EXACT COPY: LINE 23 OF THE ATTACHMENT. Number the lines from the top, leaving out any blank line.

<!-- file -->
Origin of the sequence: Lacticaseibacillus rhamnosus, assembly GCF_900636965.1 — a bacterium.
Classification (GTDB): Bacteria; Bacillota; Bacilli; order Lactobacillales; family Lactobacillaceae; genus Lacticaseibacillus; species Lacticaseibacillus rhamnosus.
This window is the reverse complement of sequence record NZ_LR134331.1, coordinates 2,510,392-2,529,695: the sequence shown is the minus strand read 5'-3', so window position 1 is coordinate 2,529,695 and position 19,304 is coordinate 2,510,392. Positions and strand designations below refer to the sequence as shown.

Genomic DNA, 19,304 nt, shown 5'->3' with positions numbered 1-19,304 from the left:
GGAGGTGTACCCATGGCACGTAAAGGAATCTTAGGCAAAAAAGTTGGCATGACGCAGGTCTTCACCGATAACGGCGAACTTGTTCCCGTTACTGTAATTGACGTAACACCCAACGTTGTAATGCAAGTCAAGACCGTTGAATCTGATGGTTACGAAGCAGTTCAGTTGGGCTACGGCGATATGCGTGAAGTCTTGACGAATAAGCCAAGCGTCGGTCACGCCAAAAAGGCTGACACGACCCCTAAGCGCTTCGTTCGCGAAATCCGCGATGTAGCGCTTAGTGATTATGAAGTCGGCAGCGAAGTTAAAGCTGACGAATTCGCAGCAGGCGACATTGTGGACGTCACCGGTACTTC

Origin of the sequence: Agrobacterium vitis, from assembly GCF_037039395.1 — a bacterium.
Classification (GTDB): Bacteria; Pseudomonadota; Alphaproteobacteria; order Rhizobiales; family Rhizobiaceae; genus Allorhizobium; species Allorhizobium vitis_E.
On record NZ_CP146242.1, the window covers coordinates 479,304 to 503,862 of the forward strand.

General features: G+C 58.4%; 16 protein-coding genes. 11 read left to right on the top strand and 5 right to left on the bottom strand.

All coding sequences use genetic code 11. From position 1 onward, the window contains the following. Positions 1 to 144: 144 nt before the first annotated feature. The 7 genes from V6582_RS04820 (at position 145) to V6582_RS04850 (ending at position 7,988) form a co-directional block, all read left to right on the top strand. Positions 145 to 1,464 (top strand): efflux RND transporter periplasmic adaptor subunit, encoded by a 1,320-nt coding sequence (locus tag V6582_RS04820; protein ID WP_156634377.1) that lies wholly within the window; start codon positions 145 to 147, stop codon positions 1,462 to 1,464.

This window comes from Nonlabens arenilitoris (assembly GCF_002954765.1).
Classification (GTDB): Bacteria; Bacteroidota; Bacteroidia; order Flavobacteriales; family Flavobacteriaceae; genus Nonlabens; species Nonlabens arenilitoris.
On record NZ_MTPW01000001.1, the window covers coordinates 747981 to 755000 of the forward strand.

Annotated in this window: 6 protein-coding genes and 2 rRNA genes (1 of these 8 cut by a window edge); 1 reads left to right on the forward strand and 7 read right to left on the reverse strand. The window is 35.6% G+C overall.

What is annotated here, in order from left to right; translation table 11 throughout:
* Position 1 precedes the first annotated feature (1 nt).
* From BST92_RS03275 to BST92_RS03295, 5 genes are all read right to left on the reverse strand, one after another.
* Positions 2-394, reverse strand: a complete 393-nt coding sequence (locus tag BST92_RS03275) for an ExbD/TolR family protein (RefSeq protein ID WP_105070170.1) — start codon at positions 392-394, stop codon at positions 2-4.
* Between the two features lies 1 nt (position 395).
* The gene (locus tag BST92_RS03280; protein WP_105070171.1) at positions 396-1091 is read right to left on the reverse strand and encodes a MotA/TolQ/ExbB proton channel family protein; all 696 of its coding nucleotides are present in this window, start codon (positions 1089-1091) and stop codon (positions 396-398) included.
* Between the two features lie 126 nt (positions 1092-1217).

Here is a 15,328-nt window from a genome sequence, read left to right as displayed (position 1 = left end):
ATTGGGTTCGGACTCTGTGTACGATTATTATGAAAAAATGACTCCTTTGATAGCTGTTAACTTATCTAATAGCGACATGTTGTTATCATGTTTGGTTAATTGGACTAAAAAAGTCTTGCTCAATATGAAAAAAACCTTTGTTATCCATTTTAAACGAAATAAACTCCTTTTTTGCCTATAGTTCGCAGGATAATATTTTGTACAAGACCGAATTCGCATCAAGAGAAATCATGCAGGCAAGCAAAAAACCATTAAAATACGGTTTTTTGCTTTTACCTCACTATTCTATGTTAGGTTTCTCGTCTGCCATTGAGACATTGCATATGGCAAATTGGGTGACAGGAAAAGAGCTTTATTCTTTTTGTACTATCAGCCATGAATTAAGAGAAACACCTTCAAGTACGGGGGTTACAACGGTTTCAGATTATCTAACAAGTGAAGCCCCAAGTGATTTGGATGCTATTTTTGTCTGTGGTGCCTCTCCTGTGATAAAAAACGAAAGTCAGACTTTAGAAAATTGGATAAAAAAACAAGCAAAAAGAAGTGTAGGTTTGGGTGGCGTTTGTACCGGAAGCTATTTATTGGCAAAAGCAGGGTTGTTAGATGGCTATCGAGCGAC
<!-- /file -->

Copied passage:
ATTGGGTTCGGACTCTGTGTACGATTATTATGAAAAAATGACTCCTTTGATAGCTGTTAACTTATCTAATAGCGACATGTTGTTATCATGTTTGGTTAATTGGACTAAAAAAGTCTTGCTCAATATGAAAAAAACCTTTGTTATCCATTTTAAACGAAATAAACTCCTTTTTTGCCTATAGTTCGCAGGATAATATTTTGTACAAGACCGAATTCGCATCAAGAGAAATCATGCAGGCAAGCAAAAAACCATTAAAATACGGTTTTTTGCTTTTACCTCACTATTCTATGTTAGGTTTCTCGTCTGCCATTGAGACATTGCATATGGCAAATTGGGTGACAGGAAAAGAGCTTTATTCTTTTTGTACTATCAGCCATGAATTAAGAGAAACACCTTCAAGTACGGGGGTTACAACGGTTTCAGATTATCTAACAAGTGAAGCCCCAAGTGATTTGGATGCTATTTTTGTCTGTGGTGCCTCTCCTGTGATAAAAAACGAAAGTCAGACTTTAGAAAATTGGATAAAAAAACAAGCAAAAAGAAGTGTAGGTTTGGGTGGCGTTTGTACCGGAAGCTATTTATTGGCAAAAGCAGGGTTGTTAGATGGCTATCGAGCGAC